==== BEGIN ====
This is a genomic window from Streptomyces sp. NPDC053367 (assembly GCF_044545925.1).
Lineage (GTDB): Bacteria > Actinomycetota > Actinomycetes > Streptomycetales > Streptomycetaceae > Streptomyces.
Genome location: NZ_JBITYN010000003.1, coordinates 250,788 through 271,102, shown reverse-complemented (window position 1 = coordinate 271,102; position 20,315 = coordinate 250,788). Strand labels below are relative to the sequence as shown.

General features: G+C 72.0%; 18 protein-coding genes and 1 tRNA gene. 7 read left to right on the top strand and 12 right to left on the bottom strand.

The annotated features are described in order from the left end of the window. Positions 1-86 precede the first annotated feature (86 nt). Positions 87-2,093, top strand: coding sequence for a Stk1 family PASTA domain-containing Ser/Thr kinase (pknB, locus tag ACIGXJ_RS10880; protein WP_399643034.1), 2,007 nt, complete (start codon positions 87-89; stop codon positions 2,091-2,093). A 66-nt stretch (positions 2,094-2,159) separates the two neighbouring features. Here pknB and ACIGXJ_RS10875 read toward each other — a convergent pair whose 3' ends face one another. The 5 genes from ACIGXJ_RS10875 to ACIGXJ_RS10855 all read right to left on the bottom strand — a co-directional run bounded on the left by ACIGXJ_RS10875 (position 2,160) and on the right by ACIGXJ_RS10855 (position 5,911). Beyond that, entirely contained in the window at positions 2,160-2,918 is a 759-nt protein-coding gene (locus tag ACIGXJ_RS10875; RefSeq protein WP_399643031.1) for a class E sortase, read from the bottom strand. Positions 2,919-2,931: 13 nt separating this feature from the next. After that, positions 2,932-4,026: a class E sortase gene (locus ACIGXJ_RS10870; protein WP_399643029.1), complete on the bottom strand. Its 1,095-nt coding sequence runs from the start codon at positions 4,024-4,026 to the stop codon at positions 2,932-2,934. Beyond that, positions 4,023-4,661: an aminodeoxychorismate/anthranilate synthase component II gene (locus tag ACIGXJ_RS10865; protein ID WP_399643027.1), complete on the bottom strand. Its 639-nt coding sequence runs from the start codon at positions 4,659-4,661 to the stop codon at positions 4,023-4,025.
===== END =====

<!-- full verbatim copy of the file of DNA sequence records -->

This is a genomic window from Streptomyces sp. NPDC053367 (assembly GCF_044545925.1).
Lineage (GTDB): Bacteria > Actinomycetota > Actinomycetes > Streptomycetales > Streptomycetaceae > Streptomyces.
Genome location: NZ_JBITYN010000003.1, coordinates 250,788 through 271,102, shown reverse-complemented (window position 1 = coordinate 271,102; position 20,315 = coordinate 250,788). Strand labels below are relative to the sequence as shown.

General features: G+C 72.0%; 18 protein-coding genes and 1 tRNA gene. 7 read left to right on the top strand and 12 right to left on the bottom strand.

The annotated features are described in order from the left end of the window. Positions 1-86 precede the first annotated feature (86 nt). Positions 87-2,093, top strand: coding sequence for a Stk1 family PASTA domain-containing Ser/Thr kinase (pknB, locus tag ACIGXJ_RS10880; protein WP_399643034.1), 2,007 nt, complete (start codon positions 87-89; stop codon positions 2,091-2,093). A 66-nt stretch (positions 2,094-2,159) separates the two neighbouring features. Here pknB and ACIGXJ_RS10875 read toward each other — a convergent pair whose 3' ends face one another. The 5 genes from ACIGXJ_RS10875 to ACIGXJ_RS10855 all read right to left on the bottom strand — a co-directional run bounded on the left by ACIGXJ_RS10875 (position 2,160) and on the right by ACIGXJ_RS10855 (position 5,911). Beyond that, entirely contained in the window at positions 2,160-2,918 is a 759-nt protein-coding gene (locus tag ACIGXJ_RS10875; RefSeq protein WP_399643031.1) for a class E sortase, read from the bottom strand. Positions 2,919-2,931: 13 nt separating this feature from the next. After that, positions 2,932-4,026: a class E sortase gene (locus ACIGXJ_RS10870; protein WP_399643029.1), complete on the bottom strand. Its 1,095-nt coding sequence runs from the start codon at positions 4,024-4,026 to the stop codon at positions 2,932-2,934. Beyond that, positions 4,023-4,661: an aminodeoxychorismate/anthranilate synthase component II gene (locus tag ACIGXJ_RS10865; protein ID WP_399643027.1), complete on the bottom strand. Its 639-nt coding sequence runs from the start codon at positions 4,659-4,661 to the stop codon at positions 4,023-4,025.